Now the vehicle in question had no codes for the glow plug system and in the past I would have moved on to compression or the injectors for the root cause of this issue but I decided to measure the current draw instead. To my surprise the glow plugs were only supplied full current for 11.74ms. I also noticed that the current draw peak was slightly lower than normal around 137.6 amps. This was obviously an issue but why did the system not trigger a code?

I have replaced many of these modules but never for a fault like this. I decided to pull a few glow plugs and take a look. The first two I removed where an aftermarket glow plug and the third was the same but had the voltage printed on it.....10.5V. I checked the part number on the manufactures website and sure enough they were all 10.5 volts and the application was from 2001 to 2005. The glow plugs in a 2001-2004 LB7 Duramax have the same external dimensions as those found in a 2004-2005 LLY Duramax but operate very differently. The LB7 glow plug is self regulated and does not start to glow until 4-5 seconds of system voltage has been applied.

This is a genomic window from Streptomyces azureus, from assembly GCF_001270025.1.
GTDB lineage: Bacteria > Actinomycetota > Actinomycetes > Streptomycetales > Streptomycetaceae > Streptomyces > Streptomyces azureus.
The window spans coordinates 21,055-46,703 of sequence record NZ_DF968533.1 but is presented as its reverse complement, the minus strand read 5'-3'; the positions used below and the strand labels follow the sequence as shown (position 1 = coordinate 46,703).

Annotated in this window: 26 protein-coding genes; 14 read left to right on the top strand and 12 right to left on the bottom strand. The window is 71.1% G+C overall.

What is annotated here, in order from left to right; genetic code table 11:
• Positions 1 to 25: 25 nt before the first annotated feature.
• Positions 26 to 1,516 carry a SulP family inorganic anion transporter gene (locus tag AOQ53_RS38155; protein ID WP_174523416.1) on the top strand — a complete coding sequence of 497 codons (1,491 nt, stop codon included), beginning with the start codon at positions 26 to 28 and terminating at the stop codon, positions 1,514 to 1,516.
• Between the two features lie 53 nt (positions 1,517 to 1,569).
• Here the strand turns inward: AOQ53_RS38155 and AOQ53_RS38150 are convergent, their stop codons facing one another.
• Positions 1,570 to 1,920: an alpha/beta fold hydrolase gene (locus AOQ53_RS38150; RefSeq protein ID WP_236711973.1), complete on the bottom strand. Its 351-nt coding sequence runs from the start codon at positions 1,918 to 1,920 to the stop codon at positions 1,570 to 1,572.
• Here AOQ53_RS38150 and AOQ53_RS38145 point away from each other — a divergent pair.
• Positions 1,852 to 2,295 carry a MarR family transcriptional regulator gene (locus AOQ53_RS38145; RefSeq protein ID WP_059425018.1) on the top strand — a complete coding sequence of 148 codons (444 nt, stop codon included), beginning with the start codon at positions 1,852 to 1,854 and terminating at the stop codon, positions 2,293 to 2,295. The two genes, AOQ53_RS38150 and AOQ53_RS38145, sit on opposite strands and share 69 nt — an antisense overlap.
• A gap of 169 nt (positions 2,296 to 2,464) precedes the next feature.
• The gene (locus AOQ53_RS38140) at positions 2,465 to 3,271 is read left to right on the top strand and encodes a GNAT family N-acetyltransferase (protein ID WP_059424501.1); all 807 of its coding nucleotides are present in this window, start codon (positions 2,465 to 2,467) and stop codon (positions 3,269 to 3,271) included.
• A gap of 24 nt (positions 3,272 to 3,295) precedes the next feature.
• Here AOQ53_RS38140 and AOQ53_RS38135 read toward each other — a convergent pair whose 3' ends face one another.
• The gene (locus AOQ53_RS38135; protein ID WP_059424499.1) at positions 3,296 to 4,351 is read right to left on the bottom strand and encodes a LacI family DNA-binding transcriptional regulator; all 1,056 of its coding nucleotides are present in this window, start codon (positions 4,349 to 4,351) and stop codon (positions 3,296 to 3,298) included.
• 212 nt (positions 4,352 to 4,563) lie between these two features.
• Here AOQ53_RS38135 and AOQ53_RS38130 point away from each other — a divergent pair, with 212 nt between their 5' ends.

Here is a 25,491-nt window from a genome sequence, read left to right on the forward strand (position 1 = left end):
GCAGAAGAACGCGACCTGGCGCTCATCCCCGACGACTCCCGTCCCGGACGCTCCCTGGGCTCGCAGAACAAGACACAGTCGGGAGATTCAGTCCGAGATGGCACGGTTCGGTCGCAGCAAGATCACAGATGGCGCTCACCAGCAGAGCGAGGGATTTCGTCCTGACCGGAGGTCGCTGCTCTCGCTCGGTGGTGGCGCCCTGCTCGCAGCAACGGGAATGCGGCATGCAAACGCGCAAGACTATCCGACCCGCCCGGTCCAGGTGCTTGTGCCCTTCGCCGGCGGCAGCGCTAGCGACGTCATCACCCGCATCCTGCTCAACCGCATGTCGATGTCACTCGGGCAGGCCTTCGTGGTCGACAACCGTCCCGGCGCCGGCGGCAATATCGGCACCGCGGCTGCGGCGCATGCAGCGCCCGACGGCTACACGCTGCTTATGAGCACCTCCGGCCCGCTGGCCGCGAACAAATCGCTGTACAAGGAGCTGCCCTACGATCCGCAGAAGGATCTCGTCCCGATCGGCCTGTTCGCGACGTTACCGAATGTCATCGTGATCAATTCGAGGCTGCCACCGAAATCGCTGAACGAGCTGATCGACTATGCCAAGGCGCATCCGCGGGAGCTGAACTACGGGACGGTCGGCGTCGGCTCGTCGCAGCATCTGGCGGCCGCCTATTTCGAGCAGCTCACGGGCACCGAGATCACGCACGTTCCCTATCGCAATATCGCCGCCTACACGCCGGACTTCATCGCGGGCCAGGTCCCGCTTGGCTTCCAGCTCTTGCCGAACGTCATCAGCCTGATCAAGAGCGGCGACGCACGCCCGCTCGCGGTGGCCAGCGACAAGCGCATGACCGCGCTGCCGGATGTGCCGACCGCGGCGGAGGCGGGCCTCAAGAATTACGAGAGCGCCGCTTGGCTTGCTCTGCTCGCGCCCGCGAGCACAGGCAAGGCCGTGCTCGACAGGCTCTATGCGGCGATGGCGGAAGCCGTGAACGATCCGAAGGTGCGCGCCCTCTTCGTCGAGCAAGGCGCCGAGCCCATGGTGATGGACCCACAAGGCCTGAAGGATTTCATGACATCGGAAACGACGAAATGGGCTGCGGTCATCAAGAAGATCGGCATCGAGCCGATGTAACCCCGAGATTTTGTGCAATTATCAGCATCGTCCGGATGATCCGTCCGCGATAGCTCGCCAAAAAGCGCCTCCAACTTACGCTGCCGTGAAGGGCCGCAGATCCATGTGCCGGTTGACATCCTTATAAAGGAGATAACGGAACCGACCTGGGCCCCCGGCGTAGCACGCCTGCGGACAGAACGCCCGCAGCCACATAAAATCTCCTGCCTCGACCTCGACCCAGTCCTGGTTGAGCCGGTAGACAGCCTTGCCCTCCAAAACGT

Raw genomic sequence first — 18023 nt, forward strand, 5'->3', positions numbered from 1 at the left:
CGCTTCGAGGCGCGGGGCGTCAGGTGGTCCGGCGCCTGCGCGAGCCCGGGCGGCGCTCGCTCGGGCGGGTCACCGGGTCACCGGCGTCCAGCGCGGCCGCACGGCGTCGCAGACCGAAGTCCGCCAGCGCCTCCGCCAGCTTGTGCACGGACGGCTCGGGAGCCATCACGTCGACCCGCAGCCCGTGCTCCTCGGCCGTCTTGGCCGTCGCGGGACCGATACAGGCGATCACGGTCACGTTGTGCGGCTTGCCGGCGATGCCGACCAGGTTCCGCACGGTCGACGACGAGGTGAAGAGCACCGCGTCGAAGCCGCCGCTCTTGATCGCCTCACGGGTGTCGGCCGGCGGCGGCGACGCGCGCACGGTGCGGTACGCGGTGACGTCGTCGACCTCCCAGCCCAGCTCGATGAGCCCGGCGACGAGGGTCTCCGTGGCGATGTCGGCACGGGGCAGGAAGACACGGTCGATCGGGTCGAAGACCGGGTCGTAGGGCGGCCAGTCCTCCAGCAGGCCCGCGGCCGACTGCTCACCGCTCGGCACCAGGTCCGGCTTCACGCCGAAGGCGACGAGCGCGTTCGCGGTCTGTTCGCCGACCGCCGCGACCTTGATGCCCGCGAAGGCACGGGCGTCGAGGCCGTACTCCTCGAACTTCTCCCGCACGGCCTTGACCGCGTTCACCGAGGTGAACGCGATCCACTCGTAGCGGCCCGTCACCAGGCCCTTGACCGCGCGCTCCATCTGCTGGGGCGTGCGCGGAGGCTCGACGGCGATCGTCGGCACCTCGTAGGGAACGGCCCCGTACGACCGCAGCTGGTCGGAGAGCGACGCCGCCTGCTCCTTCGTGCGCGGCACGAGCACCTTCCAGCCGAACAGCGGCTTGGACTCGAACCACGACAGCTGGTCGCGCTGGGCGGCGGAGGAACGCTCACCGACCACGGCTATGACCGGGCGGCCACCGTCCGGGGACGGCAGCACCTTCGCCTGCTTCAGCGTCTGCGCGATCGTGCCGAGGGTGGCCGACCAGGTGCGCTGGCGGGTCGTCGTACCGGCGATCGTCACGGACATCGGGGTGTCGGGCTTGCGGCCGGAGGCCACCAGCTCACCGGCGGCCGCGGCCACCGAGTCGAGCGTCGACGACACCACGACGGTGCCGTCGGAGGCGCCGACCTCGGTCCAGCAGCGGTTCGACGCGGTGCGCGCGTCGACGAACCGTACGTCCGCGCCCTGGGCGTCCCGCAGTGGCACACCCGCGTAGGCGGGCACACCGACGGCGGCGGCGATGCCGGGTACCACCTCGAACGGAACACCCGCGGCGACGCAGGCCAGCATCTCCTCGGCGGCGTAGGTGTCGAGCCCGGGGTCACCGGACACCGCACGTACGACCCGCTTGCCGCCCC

The lower than normal current draw is a characteristic of this brand of glow plug. I have seen this is in other applications as well and to be honest they normally don't last 6 months without several burning out. In this case the glow plugs would never have heated up from the day they were installed. I suspect the low current draw triggered the control module to PWM the voltage thinking that the glow plugs were already at operating temperature. My takeaway is not to rely on the PCM to diagnose a system for you even if it appears to be accurate 99% of the time.
LLY-Glow-Plug-Current-PS.jpg

Steve Smith
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Re: One waveform One picture